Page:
Alhóndiga (Toledo)

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The Alhóndiga of Toledo (Spain) dates from the beginning of the 17th century.

The alhóndigas, also called "alholíes", that in their Islamic origin were at the same time mesones and places for sale, happen to be almost all them, from the 16th century, local for exclusive storage and trade of wheat, ending up becoming official municipal centers almost always.

The original building, built between 1575 and 1582, completely collapsed in 1593.

In 1594, Nicolás de Vergara el Mozo drew a system of containment for the Miradero, afterwards proceeding to the reconstruction of the Alhóndiga, which concluded in 1536.

The Alhóndiga has had very different uses throughout history, from the French military warehouse, which was during the Peninsular War, to the bus station, which was recently.


It is a rectangular floor construction, simple and eminently functional; Is rather closed to the outside, by the matter of grain storage. A series of strong pillars, cruciform in cross section, composed of pebble stones in its bases, distribute the interior space of the building in a series of naves, of enjalbegados elevations.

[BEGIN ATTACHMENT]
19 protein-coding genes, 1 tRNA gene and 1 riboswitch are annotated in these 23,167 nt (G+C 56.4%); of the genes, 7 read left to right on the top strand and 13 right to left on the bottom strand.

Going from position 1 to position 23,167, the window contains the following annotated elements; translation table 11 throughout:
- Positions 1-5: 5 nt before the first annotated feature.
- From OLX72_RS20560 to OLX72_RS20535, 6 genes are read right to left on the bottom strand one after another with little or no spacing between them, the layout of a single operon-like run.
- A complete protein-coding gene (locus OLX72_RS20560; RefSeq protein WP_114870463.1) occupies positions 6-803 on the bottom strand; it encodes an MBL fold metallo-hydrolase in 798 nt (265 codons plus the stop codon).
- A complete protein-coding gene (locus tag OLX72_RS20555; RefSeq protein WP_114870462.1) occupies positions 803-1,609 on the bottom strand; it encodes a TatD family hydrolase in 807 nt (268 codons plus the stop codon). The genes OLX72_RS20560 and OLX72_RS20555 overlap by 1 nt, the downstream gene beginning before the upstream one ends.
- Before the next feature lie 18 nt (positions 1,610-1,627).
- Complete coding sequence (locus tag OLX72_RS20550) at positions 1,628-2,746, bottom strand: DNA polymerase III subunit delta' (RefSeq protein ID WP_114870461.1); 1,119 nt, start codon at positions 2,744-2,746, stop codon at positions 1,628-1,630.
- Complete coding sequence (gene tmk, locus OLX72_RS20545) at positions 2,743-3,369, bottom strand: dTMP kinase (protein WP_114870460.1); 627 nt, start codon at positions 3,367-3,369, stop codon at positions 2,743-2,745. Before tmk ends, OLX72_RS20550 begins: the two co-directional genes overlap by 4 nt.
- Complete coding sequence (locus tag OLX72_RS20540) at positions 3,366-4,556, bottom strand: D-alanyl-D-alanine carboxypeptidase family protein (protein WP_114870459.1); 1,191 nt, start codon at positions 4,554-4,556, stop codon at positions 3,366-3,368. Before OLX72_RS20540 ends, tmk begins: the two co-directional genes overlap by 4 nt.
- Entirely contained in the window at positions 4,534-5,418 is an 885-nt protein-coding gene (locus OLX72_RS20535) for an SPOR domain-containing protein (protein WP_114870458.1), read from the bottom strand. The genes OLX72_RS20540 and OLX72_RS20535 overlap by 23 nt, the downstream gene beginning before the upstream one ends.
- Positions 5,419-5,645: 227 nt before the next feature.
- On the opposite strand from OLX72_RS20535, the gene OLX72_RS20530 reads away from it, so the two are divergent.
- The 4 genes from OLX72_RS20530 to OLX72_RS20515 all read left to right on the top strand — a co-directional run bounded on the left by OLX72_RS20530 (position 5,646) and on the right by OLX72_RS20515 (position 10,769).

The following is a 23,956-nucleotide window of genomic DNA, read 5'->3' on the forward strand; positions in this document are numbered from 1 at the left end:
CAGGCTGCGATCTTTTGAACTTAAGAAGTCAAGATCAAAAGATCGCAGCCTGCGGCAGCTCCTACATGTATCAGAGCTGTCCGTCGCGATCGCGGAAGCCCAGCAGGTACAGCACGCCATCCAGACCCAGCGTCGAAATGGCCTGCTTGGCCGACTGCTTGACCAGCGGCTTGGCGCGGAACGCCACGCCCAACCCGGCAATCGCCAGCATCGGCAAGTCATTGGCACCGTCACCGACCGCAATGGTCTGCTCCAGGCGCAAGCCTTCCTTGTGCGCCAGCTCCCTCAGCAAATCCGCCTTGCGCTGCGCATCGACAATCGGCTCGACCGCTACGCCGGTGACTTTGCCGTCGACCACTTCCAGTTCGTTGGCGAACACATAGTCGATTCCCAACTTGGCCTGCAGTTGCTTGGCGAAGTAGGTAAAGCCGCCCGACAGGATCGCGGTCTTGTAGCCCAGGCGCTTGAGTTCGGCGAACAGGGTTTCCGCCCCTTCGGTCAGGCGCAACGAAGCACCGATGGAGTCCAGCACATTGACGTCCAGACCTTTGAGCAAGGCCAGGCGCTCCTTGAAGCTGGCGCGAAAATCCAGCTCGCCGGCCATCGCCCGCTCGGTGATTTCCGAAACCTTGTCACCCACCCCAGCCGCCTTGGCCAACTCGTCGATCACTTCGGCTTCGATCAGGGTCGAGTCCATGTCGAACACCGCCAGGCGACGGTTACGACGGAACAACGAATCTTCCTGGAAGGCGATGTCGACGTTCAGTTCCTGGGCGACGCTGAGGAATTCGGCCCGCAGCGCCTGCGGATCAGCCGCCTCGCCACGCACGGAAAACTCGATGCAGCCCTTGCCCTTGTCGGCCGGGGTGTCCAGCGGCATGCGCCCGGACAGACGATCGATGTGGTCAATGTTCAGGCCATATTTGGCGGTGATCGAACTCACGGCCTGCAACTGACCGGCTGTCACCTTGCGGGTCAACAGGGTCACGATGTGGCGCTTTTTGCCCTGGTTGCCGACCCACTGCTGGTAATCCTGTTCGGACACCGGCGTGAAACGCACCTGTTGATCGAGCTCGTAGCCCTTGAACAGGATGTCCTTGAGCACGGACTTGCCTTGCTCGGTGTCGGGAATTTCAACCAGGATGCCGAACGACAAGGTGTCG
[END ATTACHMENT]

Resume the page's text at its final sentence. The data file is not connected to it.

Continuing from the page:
Outwardly, on a stony base the walls are erected, mixed brick, brick-masonry, the rafters of this latter material being true boxes, uniform distribution in the walls.

The two facades of the building were coupled to it in 1960, coming from the Toledan convento de los Trinitarios Calzados; These are Plateresque portals, thinned; One with tympanum on the lintel and both with the cross of the Trinitarian Order.


  • This article is a derivative of the provision relating to the process of declaration or initiation of a Property of Cultural Interest published in Official Gazette No. 305 on December 19, 1996 (text), which is free of known restrictions under the right of author in accordance with the provisions of article 13 of the Spanish Intellectual Property Law.